University of Washington President Ana Mari Cauce and Tohoku University President Susumu Satomi (both seated) at the signing ceremony (©Mark Stone/University of Washington)
Tohoku University has made significant progress in its relations with academia and industry in the United States with the establishment of the University of Washington-Tohoku University: Academic Open Space (UW-TU:AOS), the university’s fifth overseas office, and the Seattle-based institution will further act as a gateway to the United States for Tohoku University.
President Susumu Satomi, who was accompanied by Executive Vice President Toshiya Ueki among a party of some twenty representatives from Tohoku University, and University of Washington President Ana Mari Cauce, signed the agreement on April 14. President Satomi took the opportunity to express his sincere gratitude to President Cauce and to the people of Washington for their support in the aftermath of the Great East Japan Earthquake.
Commenting on the opening of the AOS, President Satomi said: “This Academic Open Space is the result of many years of outstanding collaboration and exchange in research and education. Our university has maintained an ‘Open Door’ policy since its foundation. In bringing together people from a variety of backgrounds from several disciplines, each with their own unique contribution to make, we expect that this Academic Open Space will lead to the creation of new knowledge.”
University of Washington President Ana Mari Cauce was similarly enthusiastic about the opportunities presented: “Working together, our two great universities can foster innovations and advancements in fields such as aerospace, clean energy and the development of new materials, among many others, all of which are critical to meeting the demands of growing industries in both regions.”
The signing ceremony came at the end of a three-day program which provided the opportunity for a commemorative symposium, and lively and productive workshops and Q&A sessions were held on the themes of composite materials and next generation aircraft. Coming together to share their experiences and knowledge were graduate students and researchers from not only Tohoku University but also from other Japanese universities and from leading companies such as Boeing and Toray Composite Materials America. Japanese companies such as Toray, Mitsubishi Aircraft and Subaru have seen recent expansion in Seattle, which is home to some of the most prestigious global companies, such as Boeing, Microsoft, Amazon and Starbucks.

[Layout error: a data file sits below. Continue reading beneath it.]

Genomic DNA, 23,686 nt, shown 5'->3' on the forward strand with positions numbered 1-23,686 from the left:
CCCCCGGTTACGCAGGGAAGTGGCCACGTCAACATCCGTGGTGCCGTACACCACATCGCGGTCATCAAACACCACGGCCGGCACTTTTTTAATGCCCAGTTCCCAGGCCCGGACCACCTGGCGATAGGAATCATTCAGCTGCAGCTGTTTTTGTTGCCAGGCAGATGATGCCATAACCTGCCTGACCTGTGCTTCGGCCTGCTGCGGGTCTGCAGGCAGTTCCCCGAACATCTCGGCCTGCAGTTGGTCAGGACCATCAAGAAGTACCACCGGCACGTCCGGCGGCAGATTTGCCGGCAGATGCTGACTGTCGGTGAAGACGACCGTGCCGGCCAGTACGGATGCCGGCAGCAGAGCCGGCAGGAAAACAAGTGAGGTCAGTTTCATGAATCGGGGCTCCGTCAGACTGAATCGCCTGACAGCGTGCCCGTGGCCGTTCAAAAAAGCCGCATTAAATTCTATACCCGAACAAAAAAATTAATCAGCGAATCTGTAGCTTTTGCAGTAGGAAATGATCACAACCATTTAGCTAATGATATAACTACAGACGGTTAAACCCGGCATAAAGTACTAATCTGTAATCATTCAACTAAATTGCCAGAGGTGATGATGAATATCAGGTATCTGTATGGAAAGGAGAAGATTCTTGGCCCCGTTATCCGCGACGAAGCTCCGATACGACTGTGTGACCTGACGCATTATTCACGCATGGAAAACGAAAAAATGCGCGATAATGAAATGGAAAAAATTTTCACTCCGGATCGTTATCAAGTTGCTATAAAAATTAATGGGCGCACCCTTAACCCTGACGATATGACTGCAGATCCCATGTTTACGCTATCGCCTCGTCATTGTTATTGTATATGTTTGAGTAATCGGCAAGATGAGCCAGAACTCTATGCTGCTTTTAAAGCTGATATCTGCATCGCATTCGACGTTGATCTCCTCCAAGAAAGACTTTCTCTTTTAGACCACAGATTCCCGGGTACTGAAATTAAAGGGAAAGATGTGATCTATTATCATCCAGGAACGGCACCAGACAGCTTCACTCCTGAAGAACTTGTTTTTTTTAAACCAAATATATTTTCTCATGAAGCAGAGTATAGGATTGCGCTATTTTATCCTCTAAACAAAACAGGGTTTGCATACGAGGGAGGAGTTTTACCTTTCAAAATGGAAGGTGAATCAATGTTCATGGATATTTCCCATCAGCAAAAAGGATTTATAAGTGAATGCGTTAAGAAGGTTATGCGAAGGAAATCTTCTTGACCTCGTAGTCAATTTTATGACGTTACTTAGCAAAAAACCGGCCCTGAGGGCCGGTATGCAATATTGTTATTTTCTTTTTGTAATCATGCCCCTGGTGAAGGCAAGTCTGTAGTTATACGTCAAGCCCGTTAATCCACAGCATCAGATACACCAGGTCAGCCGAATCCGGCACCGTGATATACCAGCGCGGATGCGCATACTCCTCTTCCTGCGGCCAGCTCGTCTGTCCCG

Deputy Chief of the AOS is Professor Tomonaga Okabe who also belongs to the Department of Aerospace Engineering. Professor Okabe, who coordinated the workshops, outlined the genesis of the AOS: “In collaboration with the University of Washington and Toray Composite Materials America, we have been organizing workshops on composite materials and next generation aircraft for the past five years. Beginning in July of last year, Professor Fumio Ohuchi (Department of Materials Engineering, University of Washington) has gone to great lengths to assist us in our efforts to strengthen our partnership, and this we have successfully accomplished through the open exchange of ideas and opinions from all sides. It is extremely pleasing that our combined efforts have led to the establishment of this Academic Open Space. Our two universities are next to each other across the Pacific Ocean and are of a similar nature and character, and I think that this will lead to us bringing out the best in each other. Furthermore, Seattle is certainly one of the United States’ foremost centers for industrial innovation and sets the trend for the rest of the world to follow. I will endeavor to develop the AOS with respect to both research and education and my hope is that the work we do here in Seattle will be disseminated to the rest of the United States and indeed the world.”